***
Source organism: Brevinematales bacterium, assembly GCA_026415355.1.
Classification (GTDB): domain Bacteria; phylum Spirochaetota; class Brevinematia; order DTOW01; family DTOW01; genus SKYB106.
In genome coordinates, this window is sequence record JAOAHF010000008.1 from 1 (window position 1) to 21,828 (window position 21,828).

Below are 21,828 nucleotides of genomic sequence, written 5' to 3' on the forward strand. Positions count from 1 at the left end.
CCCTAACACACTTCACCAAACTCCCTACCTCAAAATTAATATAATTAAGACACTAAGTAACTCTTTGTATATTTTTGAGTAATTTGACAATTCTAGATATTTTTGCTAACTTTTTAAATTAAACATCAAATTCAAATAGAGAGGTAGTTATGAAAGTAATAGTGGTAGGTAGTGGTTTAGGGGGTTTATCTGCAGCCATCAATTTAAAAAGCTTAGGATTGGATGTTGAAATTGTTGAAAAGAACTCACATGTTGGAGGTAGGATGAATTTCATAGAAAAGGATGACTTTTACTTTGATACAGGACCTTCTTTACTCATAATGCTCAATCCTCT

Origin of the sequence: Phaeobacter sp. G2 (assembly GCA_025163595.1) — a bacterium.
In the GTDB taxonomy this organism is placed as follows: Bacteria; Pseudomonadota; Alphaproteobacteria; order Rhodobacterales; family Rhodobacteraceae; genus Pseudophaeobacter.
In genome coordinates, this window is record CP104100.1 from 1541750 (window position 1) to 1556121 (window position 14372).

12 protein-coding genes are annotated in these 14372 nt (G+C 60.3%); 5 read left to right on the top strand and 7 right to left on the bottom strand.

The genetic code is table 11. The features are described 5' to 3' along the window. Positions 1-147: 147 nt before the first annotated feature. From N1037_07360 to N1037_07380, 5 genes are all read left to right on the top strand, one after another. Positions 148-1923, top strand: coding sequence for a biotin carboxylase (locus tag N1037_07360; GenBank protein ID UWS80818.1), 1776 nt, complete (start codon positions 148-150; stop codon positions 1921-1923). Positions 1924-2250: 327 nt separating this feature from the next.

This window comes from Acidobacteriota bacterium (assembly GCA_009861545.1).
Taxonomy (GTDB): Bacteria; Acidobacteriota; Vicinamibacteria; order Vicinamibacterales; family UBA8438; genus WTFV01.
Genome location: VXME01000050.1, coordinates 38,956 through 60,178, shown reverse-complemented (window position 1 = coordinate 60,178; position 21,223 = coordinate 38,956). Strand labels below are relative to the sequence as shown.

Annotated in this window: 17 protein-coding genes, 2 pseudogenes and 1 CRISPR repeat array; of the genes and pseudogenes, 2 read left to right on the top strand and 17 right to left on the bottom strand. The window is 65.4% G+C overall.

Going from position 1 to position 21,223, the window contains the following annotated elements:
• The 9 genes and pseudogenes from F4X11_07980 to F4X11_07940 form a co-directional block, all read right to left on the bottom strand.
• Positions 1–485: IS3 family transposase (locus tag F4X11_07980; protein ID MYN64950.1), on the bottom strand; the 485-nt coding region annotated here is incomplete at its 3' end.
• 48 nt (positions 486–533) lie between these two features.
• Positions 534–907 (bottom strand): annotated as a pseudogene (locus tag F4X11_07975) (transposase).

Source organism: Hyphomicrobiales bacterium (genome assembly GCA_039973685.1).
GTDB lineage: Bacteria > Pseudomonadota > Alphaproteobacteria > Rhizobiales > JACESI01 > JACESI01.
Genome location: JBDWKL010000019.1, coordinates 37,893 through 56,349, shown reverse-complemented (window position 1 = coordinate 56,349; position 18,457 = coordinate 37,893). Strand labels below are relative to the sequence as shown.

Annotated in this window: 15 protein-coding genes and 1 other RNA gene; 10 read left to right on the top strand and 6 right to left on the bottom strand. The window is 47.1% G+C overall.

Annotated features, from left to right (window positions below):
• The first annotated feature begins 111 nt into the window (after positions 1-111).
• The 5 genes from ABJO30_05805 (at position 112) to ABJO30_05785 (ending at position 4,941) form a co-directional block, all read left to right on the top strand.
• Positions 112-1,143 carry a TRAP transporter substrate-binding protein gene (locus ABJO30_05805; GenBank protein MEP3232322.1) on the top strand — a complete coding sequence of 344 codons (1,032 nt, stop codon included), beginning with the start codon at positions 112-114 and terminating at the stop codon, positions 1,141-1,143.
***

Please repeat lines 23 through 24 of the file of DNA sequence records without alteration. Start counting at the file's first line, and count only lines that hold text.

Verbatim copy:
Annotated in this window: 15 protein-coding genes and 1 other RNA gene; 10 read left to right on the top strand and 6 right to left on the bottom strand. The window is 47.1% G+C overall.

Annotated features, from left to right (window positions below):